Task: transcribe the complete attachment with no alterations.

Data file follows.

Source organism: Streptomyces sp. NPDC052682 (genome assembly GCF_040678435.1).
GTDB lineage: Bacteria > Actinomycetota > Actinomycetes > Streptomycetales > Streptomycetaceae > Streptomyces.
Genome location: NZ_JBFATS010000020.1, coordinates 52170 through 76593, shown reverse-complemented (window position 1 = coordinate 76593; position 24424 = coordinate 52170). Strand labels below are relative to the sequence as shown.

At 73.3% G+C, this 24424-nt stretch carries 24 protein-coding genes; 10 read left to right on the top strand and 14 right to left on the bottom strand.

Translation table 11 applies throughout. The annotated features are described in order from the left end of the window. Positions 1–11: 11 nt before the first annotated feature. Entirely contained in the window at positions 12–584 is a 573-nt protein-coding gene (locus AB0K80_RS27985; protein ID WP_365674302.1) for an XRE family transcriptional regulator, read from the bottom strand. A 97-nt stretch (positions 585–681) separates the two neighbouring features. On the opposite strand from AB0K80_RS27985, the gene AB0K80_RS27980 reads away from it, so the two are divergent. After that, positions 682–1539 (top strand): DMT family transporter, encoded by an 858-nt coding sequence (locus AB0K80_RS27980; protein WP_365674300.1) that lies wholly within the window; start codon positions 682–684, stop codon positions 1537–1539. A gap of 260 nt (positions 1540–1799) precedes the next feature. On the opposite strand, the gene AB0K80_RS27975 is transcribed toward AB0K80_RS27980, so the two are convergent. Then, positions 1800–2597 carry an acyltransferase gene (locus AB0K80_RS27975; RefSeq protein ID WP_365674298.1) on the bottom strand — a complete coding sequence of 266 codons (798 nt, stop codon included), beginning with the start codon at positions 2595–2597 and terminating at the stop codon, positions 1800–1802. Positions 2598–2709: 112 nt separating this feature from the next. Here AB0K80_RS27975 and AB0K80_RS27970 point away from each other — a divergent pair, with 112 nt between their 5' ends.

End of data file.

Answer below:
Source organism: Streptomyces sp. NPDC052682 (genome assembly GCF_040678435.1).
GTDB lineage: Bacteria > Actinomycetota > Actinomycetes > Streptomycetales > Streptomycetaceae > Streptomyces.
Genome location: NZ_JBFATS010000020.1, coordinates 52170 through 76593, shown reverse-complemented (window position 1 = coordinate 76593; position 24424 = coordinate 52170). Strand labels below are relative to the sequence as shown.

At 73.3% G+C, this 24424-nt stretch carries 24 protein-coding genes; 10 read left to right on the top strand and 14 right to left on the bottom strand.

Translation table 11 applies throughout. The annotated features are described in order from the left end of the window. Positions 1–11: 11 nt before the first annotated feature. Entirely contained in the window at positions 12–584 is a 573-nt protein-coding gene (locus AB0K80_RS27985; protein ID WP_365674302.1) for an XRE family transcriptional regulator, read from the bottom strand. A 97-nt stretch (positions 585–681) separates the two neighbouring features. On the opposite strand from AB0K80_RS27985, the gene AB0K80_RS27980 reads away from it, so the two are divergent. After that, positions 682–1539 (top strand): DMT family transporter, encoded by an 858-nt coding sequence (locus AB0K80_RS27980; protein WP_365674300.1) that lies wholly within the window; start codon positions 682–684, stop codon positions 1537–1539. A gap of 260 nt (positions 1540–1799) precedes the next feature. On the opposite strand, the gene AB0K80_RS27975 is transcribed toward AB0K80_RS27980, so the two are convergent. Then, positions 1800–2597 carry an acyltransferase gene (locus AB0K80_RS27975; RefSeq protein ID WP_365674298.1) on the bottom strand — a complete coding sequence of 266 codons (798 nt, stop codon included), beginning with the start codon at positions 2595–2597 and terminating at the stop codon, positions 1800–1802. Positions 2598–2709: 112 nt separating this feature from the next. Here AB0K80_RS27975 and AB0K80_RS27970 point away from each other — a divergent pair, with 112 nt between their 5' ends.